The only thing that worries me is that the numbers get smaller as time goes on.  Obviously, that has to do with the fact that the government entered a period of general restraint after 2010.  But I wonder: is it also the reaction of a government tired of getting kicked by a community to whom they have been relatively generous? Worth pondering.


February 10

China: The Expansion Hangover

The explosive growth of China’s higher education sector wasn’t achieved without incident.  In fact, the expansion has thrown up a number of challenges for institutions and students alike.

Let’s start with the institutions.  The so-called 985 universities – that is, the research-intensive schools directly under the control of the education ministry in Beijing – have done remarkably well out of government policies since the 1990s.  Peking and Tsinghua Universities, in particular, have become genuinely global powerhouses in certain fields of research (Tsinghua, along with Zhejiang and Shanghai Jiao Tong, now have publication outputs surpassing MIT’s, though citations still lag badly – an indication of the still-not-quite-mature state of science in China); other institutions like Fudan and Nanjing have also done well.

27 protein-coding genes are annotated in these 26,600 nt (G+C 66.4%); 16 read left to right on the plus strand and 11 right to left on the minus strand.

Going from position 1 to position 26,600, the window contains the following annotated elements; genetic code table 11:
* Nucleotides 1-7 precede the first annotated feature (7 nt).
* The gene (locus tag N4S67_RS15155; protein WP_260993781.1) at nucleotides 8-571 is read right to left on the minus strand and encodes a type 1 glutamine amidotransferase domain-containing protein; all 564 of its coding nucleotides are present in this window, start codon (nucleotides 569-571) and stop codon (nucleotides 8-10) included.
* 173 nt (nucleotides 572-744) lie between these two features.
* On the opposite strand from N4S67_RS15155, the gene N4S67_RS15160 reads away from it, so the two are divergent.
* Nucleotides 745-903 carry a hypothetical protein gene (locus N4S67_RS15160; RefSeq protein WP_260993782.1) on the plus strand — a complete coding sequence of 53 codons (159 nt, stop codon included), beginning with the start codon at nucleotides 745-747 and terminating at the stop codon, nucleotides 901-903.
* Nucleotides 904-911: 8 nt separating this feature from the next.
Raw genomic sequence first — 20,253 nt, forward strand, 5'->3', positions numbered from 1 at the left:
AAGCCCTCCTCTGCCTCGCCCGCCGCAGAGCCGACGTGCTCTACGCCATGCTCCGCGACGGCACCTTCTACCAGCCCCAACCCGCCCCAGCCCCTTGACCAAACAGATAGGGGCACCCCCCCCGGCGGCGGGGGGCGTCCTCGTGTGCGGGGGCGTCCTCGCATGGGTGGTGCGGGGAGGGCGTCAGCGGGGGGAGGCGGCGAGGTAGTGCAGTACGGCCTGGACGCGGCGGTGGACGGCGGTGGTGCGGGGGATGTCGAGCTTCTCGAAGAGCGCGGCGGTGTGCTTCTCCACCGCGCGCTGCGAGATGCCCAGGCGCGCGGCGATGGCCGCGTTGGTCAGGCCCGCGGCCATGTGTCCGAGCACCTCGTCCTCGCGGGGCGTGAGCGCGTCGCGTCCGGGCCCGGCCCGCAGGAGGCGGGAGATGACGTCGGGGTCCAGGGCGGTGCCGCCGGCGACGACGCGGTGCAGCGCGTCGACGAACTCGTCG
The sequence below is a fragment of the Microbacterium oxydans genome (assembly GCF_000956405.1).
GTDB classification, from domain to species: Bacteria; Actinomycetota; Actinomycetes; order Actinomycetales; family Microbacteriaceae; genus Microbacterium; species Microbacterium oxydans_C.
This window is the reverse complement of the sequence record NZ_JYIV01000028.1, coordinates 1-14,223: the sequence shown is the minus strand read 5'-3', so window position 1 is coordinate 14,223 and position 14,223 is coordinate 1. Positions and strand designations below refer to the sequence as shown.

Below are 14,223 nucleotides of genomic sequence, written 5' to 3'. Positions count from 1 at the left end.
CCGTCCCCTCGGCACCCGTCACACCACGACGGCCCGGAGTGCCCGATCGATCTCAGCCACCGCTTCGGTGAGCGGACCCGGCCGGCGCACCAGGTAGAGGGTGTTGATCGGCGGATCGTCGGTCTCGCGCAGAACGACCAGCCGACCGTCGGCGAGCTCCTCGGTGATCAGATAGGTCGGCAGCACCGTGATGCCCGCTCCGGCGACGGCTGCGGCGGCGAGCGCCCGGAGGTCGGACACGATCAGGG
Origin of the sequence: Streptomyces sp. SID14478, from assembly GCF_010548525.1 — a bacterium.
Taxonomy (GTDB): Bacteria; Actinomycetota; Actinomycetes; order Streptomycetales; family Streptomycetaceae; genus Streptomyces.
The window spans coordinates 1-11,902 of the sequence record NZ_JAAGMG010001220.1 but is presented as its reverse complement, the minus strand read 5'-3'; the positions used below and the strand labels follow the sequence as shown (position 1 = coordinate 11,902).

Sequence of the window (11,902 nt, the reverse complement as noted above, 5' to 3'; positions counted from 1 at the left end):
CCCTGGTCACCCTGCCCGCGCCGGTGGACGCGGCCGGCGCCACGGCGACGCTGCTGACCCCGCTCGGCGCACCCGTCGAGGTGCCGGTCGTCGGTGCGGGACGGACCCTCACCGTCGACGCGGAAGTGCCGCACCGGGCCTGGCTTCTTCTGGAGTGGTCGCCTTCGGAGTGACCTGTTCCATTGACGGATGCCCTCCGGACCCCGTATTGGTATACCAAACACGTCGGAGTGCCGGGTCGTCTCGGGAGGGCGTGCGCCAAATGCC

Less well-off are the many universities that are under provincial control.  They were all required to expand capacity in the late 90s, and did so under the expectation that they would be given access to the “diversified funding sources” they were promised in the 1998 Higher Education Law.  In practice, the provinces didn’t invest as much as hoped, and didn’t allow tuition to rise as much as hoped.  This left institutions – which had borrowed heavily in the expectation of future revenues – holding an enormous bag.  By 2011, some estimates had it that they collectively had a debt of about $US 41 billion.